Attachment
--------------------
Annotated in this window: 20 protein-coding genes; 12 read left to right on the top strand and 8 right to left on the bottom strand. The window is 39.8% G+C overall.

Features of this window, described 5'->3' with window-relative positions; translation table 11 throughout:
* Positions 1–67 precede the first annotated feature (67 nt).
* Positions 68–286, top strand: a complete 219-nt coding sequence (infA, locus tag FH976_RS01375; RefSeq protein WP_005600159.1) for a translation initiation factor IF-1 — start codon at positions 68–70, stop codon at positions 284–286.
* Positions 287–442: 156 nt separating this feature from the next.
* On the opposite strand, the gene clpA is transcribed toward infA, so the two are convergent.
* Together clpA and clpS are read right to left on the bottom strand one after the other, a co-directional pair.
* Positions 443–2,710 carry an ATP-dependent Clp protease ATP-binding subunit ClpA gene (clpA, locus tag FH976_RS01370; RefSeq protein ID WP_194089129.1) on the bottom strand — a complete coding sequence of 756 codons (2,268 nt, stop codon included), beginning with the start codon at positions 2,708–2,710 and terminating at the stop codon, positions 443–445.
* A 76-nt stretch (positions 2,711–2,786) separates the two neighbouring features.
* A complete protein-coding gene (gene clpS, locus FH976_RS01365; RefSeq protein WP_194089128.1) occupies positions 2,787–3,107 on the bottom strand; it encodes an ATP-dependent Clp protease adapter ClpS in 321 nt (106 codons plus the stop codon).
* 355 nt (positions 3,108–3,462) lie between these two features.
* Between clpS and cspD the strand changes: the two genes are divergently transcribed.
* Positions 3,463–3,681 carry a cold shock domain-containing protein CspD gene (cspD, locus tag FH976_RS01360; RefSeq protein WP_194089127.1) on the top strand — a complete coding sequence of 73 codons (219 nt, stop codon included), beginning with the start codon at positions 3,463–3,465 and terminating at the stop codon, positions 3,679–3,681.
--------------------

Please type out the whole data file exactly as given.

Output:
Annotated in this window: 20 protein-coding genes; 12 read left to right on the top strand and 8 right to left on the bottom strand. The window is 39.8% G+C overall.

Features of this window, described 5'->3' with window-relative positions; translation table 11 throughout:
* Positions 1–67 precede the first annotated feature (67 nt).
* Positions 68–286, top strand: a complete 219-nt coding sequence (infA, locus tag FH976_RS01375; RefSeq protein WP_005600159.1) for a translation initiation factor IF-1 — start codon at positions 68–70, stop codon at positions 284–286.
* Positions 287–442: 156 nt separating this feature from the next.
* On the opposite strand, the gene clpA is transcribed toward infA, so the two are convergent.
* Together clpA and clpS are read right to left on the bottom strand one after the other, a co-directional pair.
* Positions 443–2,710 carry an ATP-dependent Clp protease ATP-binding subunit ClpA gene (clpA, locus tag FH976_RS01370; RefSeq protein ID WP_194089129.1) on the bottom strand — a complete coding sequence of 756 codons (2,268 nt, stop codon included), beginning with the start codon at positions 2,708–2,710 and terminating at the stop codon, positions 443–445.
* A 76-nt stretch (positions 2,711–2,786) separates the two neighbouring features.
* A complete protein-coding gene (gene clpS, locus FH976_RS01365; RefSeq protein WP_194089128.1) occupies positions 2,787–3,107 on the bottom strand; it encodes an ATP-dependent Clp protease adapter ClpS in 321 nt (106 codons plus the stop codon).
* 355 nt (positions 3,108–3,462) lie between these two features.
* Between clpS and cspD the strand changes: the two genes are divergently transcribed.
* Positions 3,463–3,681 carry a cold shock domain-containing protein CspD gene (cspD, locus tag FH976_RS01360; RefSeq protein WP_194089127.1) on the top strand — a complete coding sequence of 73 codons (219 nt, stop codon included), beginning with the start codon at positions 3,463–3,465 and terminating at the stop codon, positions 3,679–3,681.